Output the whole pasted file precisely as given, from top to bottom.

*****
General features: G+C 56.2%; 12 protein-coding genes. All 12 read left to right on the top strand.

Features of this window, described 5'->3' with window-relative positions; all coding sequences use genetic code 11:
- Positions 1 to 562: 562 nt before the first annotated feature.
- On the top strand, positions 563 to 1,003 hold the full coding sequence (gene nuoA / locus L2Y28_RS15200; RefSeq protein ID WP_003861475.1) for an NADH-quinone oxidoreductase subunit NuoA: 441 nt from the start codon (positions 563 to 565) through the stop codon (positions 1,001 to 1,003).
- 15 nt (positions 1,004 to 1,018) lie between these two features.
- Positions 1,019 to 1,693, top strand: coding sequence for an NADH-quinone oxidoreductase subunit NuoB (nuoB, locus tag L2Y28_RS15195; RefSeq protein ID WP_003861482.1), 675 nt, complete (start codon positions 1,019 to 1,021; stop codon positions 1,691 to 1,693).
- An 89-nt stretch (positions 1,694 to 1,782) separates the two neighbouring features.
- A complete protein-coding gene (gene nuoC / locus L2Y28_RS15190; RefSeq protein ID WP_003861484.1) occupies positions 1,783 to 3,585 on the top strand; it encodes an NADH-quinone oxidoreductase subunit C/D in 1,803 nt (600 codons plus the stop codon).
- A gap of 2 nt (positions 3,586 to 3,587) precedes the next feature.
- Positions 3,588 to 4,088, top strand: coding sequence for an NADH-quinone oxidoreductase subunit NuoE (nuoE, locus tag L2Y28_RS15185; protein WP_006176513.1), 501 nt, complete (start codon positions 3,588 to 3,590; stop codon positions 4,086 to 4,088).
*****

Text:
General features: G+C 56.2%; 12 protein-coding genes. All 12 read left to right on the top strand.

Features of this window, described 5'->3' with window-relative positions; all coding sequences use genetic code 11:
- Positions 1 to 562: 562 nt before the first annotated feature.
- On the top strand, positions 563 to 1,003 hold the full coding sequence (gene nuoA / locus L2Y28_RS15200; RefSeq protein ID WP_003861475.1) for an NADH-quinone oxidoreductase subunit NuoA: 441 nt from the start codon (positions 563 to 565) through the stop codon (positions 1,001 to 1,003).
- 15 nt (positions 1,004 to 1,018) lie between these two features.
- Positions 1,019 to 1,693, top strand: coding sequence for an NADH-quinone oxidoreductase subunit NuoB (nuoB, locus tag L2Y28_RS15195; RefSeq protein ID WP_003861482.1), 675 nt, complete (start codon positions 1,019 to 1,021; stop codon positions 1,691 to 1,693).
- An 89-nt stretch (positions 1,694 to 1,782) separates the two neighbouring features.
- A complete protein-coding gene (gene nuoC / locus L2Y28_RS15190; RefSeq protein ID WP_003861484.1) occupies positions 1,783 to 3,585 on the top strand; it encodes an NADH-quinone oxidoreductase subunit C/D in 1,803 nt (600 codons plus the stop codon).
- A gap of 2 nt (positions 3,586 to 3,587) precedes the next feature.
- Positions 3,588 to 4,088, top strand: coding sequence for an NADH-quinone oxidoreductase subunit NuoE (nuoE, locus tag L2Y28_RS15185; protein WP_006176513.1), 501 nt, complete (start codon positions 3,588 to 3,590; stop codon positions 4,086 to 4,088).